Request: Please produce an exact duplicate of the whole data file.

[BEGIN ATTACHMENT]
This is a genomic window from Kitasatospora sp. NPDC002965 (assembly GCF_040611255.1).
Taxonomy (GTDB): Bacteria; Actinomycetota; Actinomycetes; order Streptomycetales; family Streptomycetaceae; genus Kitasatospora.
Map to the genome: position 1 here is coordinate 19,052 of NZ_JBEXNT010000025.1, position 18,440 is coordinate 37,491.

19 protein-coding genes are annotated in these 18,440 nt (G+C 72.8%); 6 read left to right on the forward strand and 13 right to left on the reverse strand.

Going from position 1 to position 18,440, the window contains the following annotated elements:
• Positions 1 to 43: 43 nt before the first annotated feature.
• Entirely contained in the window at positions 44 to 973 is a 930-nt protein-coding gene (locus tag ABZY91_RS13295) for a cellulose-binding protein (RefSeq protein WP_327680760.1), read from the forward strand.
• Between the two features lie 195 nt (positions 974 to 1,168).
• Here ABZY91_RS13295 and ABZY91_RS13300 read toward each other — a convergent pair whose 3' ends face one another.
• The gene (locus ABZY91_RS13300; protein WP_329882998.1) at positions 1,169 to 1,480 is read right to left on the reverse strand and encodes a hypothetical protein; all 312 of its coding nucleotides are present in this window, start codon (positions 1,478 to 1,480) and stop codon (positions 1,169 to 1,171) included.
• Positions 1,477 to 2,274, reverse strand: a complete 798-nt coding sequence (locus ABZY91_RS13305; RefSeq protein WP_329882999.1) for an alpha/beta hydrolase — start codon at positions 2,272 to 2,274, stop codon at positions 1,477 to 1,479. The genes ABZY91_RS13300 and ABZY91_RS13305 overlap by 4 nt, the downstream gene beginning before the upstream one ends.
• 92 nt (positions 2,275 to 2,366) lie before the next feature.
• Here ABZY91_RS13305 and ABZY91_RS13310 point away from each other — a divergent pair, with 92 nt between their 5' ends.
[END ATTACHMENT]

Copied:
This is a genomic window from Kitasatospora sp. NPDC002965 (assembly GCF_040611255.1).
Taxonomy (GTDB): Bacteria; Actinomycetota; Actinomycetes; order Streptomycetales; family Streptomycetaceae; genus Kitasatospora.
Map to the genome: position 1 here is coordinate 19,052 of NZ_JBEXNT010000025.1, position 18,440 is coordinate 37,491.

19 protein-coding genes are annotated in these 18,440 nt (G+C 72.8%); 6 read left to right on the forward strand and 13 right to left on the reverse strand.

Going from position 1 to position 18,440, the window contains the following annotated elements:
• Positions 1 to 43: 43 nt before the first annotated feature.
• Entirely contained in the window at positions 44 to 973 is a 930-nt protein-coding gene (locus tag ABZY91_RS13295) for a cellulose-binding protein (RefSeq protein WP_327680760.1), read from the forward strand.
• Between the two features lie 195 nt (positions 974 to 1,168).
• Here ABZY91_RS13295 and ABZY91_RS13300 read toward each other — a convergent pair whose 3' ends face one another.
• The gene (locus ABZY91_RS13300; protein WP_329882998.1) at positions 1,169 to 1,480 is read right to left on the reverse strand and encodes a hypothetical protein; all 312 of its coding nucleotides are present in this window, start codon (positions 1,478 to 1,480) and stop codon (positions 1,169 to 1,171) included.
• Positions 1,477 to 2,274, reverse strand: a complete 798-nt coding sequence (locus ABZY91_RS13305; RefSeq protein WP_329882999.1) for an alpha/beta hydrolase — start codon at positions 2,272 to 2,274, stop codon at positions 1,477 to 1,479. The genes ABZY91_RS13300 and ABZY91_RS13305 overlap by 4 nt, the downstream gene beginning before the upstream one ends.
• 92 nt (positions 2,275 to 2,366) lie before the next feature.
• Here ABZY91_RS13305 and ABZY91_RS13310 point away from each other — a divergent pair, with 92 nt between their 5' ends.